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Clin Pharmacol Ther. 2000 Jun;67(6):653-9.

Effects of cigarette smoking and carbon monoxide on nicotine and cotinine metabolism.

Author information

1
Division of Clinical Pharmacology and Experimental Therapeutics, San Francisco General Hospital Medical Center, University of California, 94143-1220, USA. nbeno@itsa.ucsf.edu

Abstract

OBJECTIVES:

To examine the effects of cigarette smoking on the disposition kinetics of nicotine and cotinine, to determine the effects of cigarette smoking on pathways of nicotine and cotinine metabolism, and to test the hypothesis that carbon monoxide inhibits the metabolism of nicotine.

STUDY DESIGN:

Twelve cigarette smokers were studied in three treatment conditions, each lasting 7 days, during which they smoked cigarettes, breathed carbon monoxide to achieve carboxyhemoglobin levels similar to cigarette smoking, or breathed air. In each treatment condition, subjects received a combined infusion of deuterium-labeled nicotine (d2) and cotinine (d4), with measurement of disposition kinetics and urine metabolite profile.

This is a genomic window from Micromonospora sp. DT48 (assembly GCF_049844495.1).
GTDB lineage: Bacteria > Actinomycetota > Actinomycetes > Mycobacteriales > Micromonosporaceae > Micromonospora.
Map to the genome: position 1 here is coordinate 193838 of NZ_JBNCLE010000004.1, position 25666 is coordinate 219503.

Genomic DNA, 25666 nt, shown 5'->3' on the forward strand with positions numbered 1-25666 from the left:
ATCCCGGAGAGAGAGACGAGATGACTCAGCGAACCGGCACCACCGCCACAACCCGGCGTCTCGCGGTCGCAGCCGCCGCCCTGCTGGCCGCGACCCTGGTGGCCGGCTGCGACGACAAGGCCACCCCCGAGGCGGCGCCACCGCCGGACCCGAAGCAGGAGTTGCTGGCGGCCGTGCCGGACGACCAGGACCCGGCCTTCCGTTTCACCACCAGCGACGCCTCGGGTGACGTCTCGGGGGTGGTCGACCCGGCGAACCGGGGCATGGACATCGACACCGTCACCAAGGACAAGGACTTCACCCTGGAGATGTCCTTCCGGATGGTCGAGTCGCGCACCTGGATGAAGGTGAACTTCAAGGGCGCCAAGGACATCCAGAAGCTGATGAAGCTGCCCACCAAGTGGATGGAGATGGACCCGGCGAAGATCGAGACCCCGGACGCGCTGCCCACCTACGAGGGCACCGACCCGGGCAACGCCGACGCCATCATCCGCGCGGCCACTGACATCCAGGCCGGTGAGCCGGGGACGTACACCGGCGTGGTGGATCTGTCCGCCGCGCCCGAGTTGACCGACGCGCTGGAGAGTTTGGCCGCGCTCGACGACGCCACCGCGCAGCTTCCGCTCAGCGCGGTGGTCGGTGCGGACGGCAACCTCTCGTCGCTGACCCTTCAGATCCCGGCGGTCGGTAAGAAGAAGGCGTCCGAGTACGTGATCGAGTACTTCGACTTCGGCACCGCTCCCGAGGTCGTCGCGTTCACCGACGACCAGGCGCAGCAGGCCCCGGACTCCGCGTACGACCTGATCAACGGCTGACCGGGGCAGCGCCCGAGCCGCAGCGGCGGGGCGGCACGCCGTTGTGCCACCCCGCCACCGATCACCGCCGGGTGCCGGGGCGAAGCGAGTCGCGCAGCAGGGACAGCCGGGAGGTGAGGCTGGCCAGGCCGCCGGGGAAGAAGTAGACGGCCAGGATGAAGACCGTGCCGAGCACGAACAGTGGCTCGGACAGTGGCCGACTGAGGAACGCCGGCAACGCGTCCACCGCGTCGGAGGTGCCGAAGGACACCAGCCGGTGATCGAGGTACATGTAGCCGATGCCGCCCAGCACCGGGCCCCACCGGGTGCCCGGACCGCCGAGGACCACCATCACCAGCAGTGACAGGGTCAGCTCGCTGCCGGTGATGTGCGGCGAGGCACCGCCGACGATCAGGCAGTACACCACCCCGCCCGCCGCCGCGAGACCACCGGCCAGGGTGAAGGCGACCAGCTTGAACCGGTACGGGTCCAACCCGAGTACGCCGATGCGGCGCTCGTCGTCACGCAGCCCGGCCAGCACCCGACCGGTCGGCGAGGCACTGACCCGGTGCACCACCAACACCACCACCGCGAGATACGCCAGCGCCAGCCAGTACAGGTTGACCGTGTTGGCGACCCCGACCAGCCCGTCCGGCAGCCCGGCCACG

RESULTS:

Cigarette smoking significantly inhibited the metabolism of nicotine but had no effect on cotinine metabolism. Cigarette smoking markedly induced the O-glucuronidation of trans-3'-hydroxycotinine but had no effect on the N-glucuronidation of nicotine or cotinine. Carbon monoxide had no effect on nicotine or cotinine kinetics or metabolic profile.

CONCLUSIONS:

This study confirms previous observations that cigarette smoking inhibits nicotine metabolism but disproves the hypothesis that this effect is due to carbon monoxide. Induction of glucuronidation must be considered in understanding the effects of cigarette smoking on drug metabolism.

PMID:
10872647
DOI:
10.1067/mcp.2000.107086
[Indexed for MEDLINE]

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